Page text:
Ben Cline (right) scoops ice cream at the Mount Desert Island Ice Cream Co.'s shop in Bar Harbor in this July 3, 2009, file photo. The ice cream shop has stopped making its vanilla flavor after the cost for vanilla went up substantially. Credit: Bridget Brown

For a Maine ice cream maker, taking one of the most popular flavors off the menu during the busy summer season might sound like a counterintuitive — if not plain crazy — decision.

But for Linda Parker, the owner of Mount Desert Island Ice Cream, eschewing vanilla this year just made sense. It’s her favorite ice cream flavor, but major troubles for Madagascar’s vanilla supply over the past few years has led to a global supply crisis that has hit home. The cost for vanilla beans jumped from $20 per kilogram five years ago to $515 per kilogram in June, which is just as expensive as it sounds — that’s just a few dollars less than the per-kilogram price of silver. Things in the market seemed volatile and out-of-control, and Parker decided this spring that her shops in Bar Harbor, Portland and Washington, D.C., could live without vanilla.

So far, that seems to be working.

Instead of vanilla, her customers can enjoy Maine Sweet Cream, a flavor which does not require any scarce or globally sought after substance to make. She also offers free samples, which she believes helps people find other choices than vanilla.

“I think with the vanilla bean market, the perfect storm happened,” Parker said. “I’ve heard a couple people asking about vanilla, but they kind of get it. And the people who don’t are interested in hearing why we don’t do it. For us, I think it’s kind of positive educational P.R. [public relations].”

‘Perfect storm’

Not many Maine ice cream makers have followed in Parker’s footsteps and taken vanilla off the menu. But all are coping with the price spike and supply issues with vanilla, problems that have been developing for a while now. Vanilla is grown in tropical places that include Tahiti and Mexico, but most of the world’s high-quality vanilla beans come from Madagascar, an island nation off the coast of Africa. It’s not easy to grow vanilla: pods come from orchids that are pollinated by human hands and take about three years to mature. A vanilla surplus began in 2005 and continued until 2014, which caused prices to drop. Many farmers in Madagascar burned their vanilla vines and switched to other crops.

That led to a vanilla shortage, followed by a sharp price increase. Then, last year, a cyclone devastated the remaining vanilla regions on the island, which amplified the vanilla shortage, and led to massive price spikes and even rationing by some distributors. The vanilla crisis has been connected to crime, forest destruction, and other turmoil and unrest on the island.

Some experts believe the crisis is on its way out, which is good news for ice cream lovers and bakers around the world. The Madagascar 2018 vanilla bean harvest has just opened, and a market report released Tuesday by Cook’s Vanilla, a California-based vanilla company, indicated that this year’s crop is large, the quality is better and the prices are trending down.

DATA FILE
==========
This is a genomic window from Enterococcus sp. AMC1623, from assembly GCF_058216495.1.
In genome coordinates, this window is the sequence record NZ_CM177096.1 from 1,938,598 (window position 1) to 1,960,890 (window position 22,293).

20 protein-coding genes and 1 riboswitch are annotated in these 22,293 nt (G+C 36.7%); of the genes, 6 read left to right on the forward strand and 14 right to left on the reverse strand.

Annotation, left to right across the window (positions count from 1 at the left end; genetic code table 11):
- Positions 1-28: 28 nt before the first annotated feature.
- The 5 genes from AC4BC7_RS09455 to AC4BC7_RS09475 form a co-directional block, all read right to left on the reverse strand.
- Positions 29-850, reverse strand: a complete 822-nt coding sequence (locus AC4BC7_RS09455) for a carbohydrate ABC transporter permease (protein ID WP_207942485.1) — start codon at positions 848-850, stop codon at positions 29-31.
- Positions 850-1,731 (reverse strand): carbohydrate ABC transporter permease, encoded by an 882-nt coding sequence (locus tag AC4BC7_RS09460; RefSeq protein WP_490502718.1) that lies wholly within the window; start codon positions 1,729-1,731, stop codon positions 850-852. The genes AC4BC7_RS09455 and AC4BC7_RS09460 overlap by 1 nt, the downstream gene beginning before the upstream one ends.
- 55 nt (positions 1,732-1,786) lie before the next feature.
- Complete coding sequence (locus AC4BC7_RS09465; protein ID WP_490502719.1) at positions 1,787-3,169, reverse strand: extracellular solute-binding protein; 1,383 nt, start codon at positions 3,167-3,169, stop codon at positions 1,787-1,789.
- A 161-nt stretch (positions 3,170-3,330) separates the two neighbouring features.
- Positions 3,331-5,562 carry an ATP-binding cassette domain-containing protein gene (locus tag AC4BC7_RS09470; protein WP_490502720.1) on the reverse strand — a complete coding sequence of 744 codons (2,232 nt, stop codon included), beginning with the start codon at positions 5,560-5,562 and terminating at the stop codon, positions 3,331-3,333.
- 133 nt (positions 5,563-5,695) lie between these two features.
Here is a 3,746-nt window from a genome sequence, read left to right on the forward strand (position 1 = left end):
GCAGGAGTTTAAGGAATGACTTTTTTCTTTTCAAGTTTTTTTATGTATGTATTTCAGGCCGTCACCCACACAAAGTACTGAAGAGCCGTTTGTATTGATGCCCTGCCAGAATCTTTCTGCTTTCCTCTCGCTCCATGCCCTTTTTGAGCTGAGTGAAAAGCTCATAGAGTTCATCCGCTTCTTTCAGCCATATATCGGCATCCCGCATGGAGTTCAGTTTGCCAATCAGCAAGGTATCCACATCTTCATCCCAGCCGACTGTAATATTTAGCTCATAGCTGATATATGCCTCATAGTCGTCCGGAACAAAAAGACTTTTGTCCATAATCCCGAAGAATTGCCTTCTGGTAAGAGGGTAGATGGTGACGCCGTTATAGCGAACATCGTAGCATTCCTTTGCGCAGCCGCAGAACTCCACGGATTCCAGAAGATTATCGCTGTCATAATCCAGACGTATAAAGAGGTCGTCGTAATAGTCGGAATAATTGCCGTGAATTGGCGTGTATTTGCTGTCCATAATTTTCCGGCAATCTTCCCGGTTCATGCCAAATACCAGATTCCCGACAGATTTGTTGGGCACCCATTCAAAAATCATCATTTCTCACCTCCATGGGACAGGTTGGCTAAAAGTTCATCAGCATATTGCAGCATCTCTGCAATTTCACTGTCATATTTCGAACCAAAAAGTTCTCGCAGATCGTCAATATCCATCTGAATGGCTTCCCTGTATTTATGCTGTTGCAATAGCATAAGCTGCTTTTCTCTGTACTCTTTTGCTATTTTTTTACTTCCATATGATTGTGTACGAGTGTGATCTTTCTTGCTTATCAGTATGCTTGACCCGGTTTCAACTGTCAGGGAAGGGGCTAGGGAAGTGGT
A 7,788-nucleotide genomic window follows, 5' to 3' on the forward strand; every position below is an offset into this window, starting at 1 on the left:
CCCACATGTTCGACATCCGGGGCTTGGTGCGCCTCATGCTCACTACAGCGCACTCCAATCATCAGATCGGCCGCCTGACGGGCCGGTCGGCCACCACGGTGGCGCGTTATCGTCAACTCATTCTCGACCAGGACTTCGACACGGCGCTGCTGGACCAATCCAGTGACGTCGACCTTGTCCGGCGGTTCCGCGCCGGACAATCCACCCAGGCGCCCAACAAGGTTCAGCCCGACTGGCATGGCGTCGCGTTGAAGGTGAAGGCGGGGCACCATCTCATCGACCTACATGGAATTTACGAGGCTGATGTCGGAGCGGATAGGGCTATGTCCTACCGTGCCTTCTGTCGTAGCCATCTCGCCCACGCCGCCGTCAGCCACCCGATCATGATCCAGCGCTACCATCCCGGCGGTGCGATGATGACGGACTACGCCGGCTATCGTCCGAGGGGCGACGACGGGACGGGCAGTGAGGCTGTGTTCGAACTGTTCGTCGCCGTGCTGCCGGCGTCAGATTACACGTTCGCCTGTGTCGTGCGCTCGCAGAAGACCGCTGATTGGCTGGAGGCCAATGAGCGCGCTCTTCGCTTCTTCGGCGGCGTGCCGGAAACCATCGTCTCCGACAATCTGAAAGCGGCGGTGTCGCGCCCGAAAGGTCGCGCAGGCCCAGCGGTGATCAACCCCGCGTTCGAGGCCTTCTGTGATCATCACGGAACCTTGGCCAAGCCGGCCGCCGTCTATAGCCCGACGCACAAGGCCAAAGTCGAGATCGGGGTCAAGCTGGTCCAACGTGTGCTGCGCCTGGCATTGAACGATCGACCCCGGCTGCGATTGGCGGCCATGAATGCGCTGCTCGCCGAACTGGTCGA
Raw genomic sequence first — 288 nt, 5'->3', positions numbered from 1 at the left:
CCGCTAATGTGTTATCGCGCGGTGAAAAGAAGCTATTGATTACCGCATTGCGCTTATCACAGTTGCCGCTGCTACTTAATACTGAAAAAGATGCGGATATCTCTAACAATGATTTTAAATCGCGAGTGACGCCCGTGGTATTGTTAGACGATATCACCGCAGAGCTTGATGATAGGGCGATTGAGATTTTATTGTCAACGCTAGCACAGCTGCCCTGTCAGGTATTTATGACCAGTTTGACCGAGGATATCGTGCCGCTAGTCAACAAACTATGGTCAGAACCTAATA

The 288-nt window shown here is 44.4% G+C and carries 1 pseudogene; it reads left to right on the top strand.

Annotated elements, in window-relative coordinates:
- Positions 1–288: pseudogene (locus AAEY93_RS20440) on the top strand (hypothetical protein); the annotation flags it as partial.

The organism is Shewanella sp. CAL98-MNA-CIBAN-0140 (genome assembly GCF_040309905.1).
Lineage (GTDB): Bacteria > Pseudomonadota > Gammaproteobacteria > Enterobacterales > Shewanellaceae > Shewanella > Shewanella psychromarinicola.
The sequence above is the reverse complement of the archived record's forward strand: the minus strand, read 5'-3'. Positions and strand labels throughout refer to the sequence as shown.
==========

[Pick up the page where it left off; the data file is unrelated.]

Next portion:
“For the first time since the crisis began roughly three years ago, we finally can deliver positive news from the world’s largest source of pure vanilla,” the report stated.

Coping with price spike

It sounds hopeful, but Maine ice cream makers are still contending with the current grim reality for the bean market. Nancy Veilleux, who owns The Ice Cream Lady in Brooklin, said recently that the vanilla market fluctuations and uncertainties have caused her to look into changing her practice.

“Right now, I am using pure vanilla extract,” she said. “I am going to have to recompute that. I don’t know what’s going to happen with vanilla beans. It costs me more money to make vanilla ice cream.”

Jeff Shain of Shain’s of Maine Ice Cream, a Sanford-based ice cream manufacturing company that makes about 775,000 gallons per year, said that there’s really not many ways to contend with the price hike.

“What are you going to do? You can change your formulation and try to reduce the cost that way. You can keep it the same and increase your price. Or you can do nothing,” he said. “That’s what I did … you don’t like to raise your prices. You’re afraid the consumer is going to balk.”

Eric Treworgy of Pugnuts Ice Cream Shop in Surry said that he and his husband, Karl Holmes, are now paying “well over” $700 per gallon of high-quality vanilla extract from Madagascar for the ice cream and gelato they make at their shop. It’s a lot of money, but it has not deterred them from paying it.

“The price has not impacted our willingness to make vanilla,” he said. “It’s our best-selling flavor.”

Even taking the price increase of vanilla extract into consideration, vanilla ice cream is not the store’s most costly flavor. That honor falls on pistachio gelato, which is made with real pistachios.

“That’s more expensive,” Treworgy said.

Joe Ascrizzi, who helps at his brother John Ascrizzi’s Liberty shop, John’s Ice Cream, also said that pistachio ice cream costs more to make than vanilla. He took a philosophical approach to the price hike for vanilla beans and vanilla extract.

“Yeah, it went up, and it’s a nuisance that you have to have a big chunk of money to buy it,” Joe Ascrizzi said this week. “But you can’t do away with vanilla. It’s the most popular flavor. Over here, quadruple chocolate outsells regular chocolate. Strawberry rhubarb outsells plain strawberry. But nothing will outsell vanilla.”

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